This one is for you, ladies of the night.
A 2005 audit by the New York Division of Taxation found gentlemen’s club Nite Moves owed over $125,000 in sales tax on door admissions and private lap dance sales. The club argued that dances are a performance, not a taxable “service.” We’ll leave that one alone.
A New York State appellate court ruled last Thursday that private lap dances are not a dramatic or musical art performance, despite Nite Moves’ claims to the contrary. It is unclear whether any state taxation authorities partook in said private lap dances to make this determination.
In this case, the burden of proof rested on the club, who did not provide enough evidence to satisfy their claim, according to the five judge panel that made the ruling. “In short, petitioner was denied the requested relief due not to the nature of its business but, rather, because of the inadequacy of its proof,” they said.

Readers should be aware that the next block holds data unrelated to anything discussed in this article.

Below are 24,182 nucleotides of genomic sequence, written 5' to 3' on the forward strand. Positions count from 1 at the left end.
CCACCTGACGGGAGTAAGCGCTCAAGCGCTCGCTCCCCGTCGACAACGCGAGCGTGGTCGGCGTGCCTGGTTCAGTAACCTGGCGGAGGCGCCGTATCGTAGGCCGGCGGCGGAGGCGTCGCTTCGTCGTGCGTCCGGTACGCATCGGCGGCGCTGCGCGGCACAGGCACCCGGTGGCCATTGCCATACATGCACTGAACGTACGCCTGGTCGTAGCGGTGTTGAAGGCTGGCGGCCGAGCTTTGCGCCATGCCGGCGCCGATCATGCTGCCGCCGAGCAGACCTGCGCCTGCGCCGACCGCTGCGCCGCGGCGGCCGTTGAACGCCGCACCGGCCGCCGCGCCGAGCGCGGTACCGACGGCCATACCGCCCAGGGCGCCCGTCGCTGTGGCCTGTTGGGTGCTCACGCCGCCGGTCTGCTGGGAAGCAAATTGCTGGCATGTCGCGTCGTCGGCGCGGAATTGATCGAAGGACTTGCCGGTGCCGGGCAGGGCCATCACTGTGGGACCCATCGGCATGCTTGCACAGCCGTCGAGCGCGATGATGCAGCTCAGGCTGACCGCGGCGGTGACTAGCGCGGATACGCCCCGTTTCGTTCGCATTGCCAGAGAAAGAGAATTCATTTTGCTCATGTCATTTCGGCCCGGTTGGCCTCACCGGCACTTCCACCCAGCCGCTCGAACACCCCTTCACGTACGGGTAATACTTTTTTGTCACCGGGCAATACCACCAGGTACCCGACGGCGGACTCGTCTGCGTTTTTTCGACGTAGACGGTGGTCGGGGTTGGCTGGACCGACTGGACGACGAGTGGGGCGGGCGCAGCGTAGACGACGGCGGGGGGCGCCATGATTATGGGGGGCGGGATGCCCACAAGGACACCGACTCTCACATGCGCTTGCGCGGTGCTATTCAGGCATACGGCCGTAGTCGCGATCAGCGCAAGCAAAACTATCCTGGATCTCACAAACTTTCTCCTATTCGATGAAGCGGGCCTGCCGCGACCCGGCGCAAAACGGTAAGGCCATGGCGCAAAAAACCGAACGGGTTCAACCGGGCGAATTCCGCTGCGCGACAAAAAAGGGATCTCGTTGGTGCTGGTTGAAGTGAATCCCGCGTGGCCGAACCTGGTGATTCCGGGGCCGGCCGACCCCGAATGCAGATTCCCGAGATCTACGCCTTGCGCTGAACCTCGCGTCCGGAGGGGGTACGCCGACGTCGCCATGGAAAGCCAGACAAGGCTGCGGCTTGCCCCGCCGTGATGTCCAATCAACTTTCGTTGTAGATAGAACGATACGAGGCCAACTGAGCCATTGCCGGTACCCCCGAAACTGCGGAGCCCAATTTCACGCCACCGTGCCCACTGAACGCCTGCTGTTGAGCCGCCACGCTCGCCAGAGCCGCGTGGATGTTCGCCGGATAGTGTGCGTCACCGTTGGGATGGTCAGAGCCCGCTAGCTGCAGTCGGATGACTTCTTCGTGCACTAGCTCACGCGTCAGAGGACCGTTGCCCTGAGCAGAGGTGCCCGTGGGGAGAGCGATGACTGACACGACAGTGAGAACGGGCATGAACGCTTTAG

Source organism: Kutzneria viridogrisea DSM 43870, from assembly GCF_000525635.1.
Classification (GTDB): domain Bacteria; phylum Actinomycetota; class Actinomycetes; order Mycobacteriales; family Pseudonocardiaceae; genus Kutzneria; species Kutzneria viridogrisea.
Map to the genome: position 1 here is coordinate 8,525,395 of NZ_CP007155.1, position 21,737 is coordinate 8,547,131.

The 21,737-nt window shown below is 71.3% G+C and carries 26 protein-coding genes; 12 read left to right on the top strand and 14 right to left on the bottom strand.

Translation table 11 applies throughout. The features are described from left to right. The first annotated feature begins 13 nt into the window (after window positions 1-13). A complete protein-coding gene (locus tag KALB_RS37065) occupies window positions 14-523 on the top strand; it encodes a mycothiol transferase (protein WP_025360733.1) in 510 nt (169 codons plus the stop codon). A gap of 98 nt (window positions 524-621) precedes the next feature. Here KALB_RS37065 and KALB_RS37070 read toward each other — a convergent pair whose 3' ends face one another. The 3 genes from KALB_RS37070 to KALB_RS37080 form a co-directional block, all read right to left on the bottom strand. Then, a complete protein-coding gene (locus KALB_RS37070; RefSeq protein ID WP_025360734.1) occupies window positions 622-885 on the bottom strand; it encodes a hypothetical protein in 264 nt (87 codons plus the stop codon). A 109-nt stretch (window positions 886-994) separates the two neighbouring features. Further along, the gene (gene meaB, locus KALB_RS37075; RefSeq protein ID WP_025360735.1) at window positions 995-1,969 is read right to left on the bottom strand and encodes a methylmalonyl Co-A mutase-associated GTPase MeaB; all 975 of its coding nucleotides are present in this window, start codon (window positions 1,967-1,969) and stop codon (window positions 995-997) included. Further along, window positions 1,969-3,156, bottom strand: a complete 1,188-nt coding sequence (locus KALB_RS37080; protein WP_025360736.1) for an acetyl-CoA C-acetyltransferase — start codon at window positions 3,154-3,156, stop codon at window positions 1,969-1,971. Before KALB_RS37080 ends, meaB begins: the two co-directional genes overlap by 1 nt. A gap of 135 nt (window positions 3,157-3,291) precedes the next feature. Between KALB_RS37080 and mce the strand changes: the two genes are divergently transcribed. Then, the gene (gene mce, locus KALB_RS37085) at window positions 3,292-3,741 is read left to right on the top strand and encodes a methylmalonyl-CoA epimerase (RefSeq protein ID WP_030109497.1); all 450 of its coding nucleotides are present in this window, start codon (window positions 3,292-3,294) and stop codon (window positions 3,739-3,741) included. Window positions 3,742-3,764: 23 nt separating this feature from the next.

The club’s lawyer, Andrew McCullough, plans to appeal the decision. “We brought in the foremost expert in the field,” he said. “She is the one in this country who has made a complete and detailed study of the art of exotic dance and if they are not going to believe her I don’t know who you believe.”
That expert had not actually seen Nite Moves’ dancers but other, similar exotic performances. As any connoisseur of naked gyrating women knows, not all naked gyrating is created equal.
Tax laws in New York State require sales taxes to be collected and paid on admission to or the use of any place of amusement except for dramatic or musical arts performances.
Maybe if the strippers wore historical costumes or mime makeup they’d have a case.
Hey, Nite Moves, you really should have called the Tax Domme, she knows all about this stuff.
New York court rules private lap dances not tax exempt [Reuters]